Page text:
The launch also has support from industry, with Suzanne DiBianca, EVP and Chief Impact Officer at Salesforce saying: “”By fostering transparency and providing incentives, we can empower businesses to accelerate climate action. South Pole’s ‘Funding Climate Action’ claim sets a new standard, encouraging companies to go beyond their own four walls. It’s time for companies to unite on shared goals and propel the global net zero transition forward.”
How does the FCA work?
The FCA’s funding amount is based on any residual carbon emissions, following the principle of ‘a ton for a ton’. This creates an incentive for businesses to have as little sustained emissions as possible. Where they exceed their goals, they are expected to balance their excess through the funding of verified, high integrity mitigation contributions beyond their value chain.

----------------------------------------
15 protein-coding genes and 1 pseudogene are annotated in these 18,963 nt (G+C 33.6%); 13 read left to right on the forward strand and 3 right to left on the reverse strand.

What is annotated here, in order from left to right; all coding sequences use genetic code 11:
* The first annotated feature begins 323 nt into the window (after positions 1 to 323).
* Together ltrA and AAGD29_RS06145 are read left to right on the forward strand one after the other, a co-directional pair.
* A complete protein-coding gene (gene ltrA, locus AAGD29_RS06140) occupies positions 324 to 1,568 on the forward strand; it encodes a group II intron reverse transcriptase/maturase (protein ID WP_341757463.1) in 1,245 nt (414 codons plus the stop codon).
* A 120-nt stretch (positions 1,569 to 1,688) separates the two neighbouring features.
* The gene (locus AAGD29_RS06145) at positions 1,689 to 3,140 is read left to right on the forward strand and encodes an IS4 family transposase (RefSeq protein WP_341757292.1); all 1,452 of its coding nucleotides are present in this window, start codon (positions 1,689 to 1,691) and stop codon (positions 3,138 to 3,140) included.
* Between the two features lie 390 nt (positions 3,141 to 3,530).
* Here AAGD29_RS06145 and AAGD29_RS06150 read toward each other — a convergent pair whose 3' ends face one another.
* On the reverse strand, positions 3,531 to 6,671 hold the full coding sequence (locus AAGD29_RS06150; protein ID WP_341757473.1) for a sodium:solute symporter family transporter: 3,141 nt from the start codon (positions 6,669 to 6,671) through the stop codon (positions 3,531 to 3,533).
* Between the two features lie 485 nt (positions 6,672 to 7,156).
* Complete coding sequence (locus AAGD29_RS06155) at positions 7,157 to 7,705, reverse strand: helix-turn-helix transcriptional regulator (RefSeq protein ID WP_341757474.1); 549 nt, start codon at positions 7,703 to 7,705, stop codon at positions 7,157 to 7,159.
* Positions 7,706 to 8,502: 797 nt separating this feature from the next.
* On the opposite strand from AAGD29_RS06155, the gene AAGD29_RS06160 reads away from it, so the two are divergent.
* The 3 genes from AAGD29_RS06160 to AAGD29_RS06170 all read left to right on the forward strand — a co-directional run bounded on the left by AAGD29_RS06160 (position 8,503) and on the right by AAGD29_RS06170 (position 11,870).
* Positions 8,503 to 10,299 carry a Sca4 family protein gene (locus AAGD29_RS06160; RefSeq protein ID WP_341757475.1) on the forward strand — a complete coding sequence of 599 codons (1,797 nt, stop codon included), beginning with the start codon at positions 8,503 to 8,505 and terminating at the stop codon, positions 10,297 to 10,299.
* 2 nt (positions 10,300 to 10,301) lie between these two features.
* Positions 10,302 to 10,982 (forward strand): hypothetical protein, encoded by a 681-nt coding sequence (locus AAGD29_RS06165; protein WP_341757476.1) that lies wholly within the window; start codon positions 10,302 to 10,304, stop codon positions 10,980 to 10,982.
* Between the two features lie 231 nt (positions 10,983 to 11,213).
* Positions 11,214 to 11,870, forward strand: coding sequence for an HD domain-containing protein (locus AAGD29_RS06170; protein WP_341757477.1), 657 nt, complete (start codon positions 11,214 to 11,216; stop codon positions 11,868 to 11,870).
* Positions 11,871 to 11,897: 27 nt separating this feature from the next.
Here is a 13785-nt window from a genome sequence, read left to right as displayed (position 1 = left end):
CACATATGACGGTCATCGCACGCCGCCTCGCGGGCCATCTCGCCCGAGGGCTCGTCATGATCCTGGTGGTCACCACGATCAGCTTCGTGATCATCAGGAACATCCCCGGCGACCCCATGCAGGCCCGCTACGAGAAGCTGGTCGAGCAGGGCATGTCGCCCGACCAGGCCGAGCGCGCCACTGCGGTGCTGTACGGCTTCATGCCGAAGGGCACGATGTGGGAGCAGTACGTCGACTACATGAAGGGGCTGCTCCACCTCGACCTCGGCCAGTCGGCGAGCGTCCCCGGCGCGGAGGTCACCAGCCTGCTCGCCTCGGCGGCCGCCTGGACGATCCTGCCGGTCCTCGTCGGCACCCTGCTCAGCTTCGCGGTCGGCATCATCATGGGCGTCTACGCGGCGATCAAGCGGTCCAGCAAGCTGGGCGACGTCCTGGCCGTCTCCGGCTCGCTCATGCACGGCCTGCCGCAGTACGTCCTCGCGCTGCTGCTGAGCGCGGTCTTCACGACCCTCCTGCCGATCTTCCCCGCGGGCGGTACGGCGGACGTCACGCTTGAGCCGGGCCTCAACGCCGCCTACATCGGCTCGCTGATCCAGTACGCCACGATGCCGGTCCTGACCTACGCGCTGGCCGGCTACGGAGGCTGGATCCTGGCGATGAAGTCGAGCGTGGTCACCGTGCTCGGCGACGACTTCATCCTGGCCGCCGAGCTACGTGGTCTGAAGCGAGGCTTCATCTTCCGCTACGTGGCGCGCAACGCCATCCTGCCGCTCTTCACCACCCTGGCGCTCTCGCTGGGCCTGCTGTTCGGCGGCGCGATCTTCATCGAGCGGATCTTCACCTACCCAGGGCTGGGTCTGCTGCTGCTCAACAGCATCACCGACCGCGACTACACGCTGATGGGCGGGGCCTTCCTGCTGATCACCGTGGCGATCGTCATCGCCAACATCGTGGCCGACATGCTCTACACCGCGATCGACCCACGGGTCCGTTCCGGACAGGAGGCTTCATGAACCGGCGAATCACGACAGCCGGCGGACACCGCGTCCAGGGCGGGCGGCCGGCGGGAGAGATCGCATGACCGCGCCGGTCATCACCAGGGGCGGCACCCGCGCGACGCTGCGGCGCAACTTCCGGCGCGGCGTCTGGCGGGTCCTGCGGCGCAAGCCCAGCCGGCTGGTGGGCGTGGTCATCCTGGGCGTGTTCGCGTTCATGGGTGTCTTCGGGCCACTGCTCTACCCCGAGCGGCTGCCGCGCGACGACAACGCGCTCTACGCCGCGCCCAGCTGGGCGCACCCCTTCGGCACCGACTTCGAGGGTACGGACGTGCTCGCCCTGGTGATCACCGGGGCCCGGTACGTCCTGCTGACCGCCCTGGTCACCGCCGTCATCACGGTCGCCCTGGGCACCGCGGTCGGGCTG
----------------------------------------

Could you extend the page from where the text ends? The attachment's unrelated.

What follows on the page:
FCA also only allows companies to make verified climate contributions by investing in high quality climate action that reduces emissions beyond their direct value chain. As Heuberger explains, the FCA is a way for companies to credibly communicate their BVCM investments (carbon credits is one example of a verified contribution). FCA is not a credit type, nor even a credit standard.
Companies with the FCA label are engaging in climate contributions that will fund critical sustainable development projects, supporting the Sustainable Development Goals. Through the so-called ‘socio-economic co-benefits’ they not only contribute to direct emission reductions, but also additional objectives such as biodiversity protection or the improvement of livelihoods in local communities. FCA therefore offers an opportunity for companies to champion critical climate protection and the delivery of a just transition spanning beyond the realm of carbon emissions.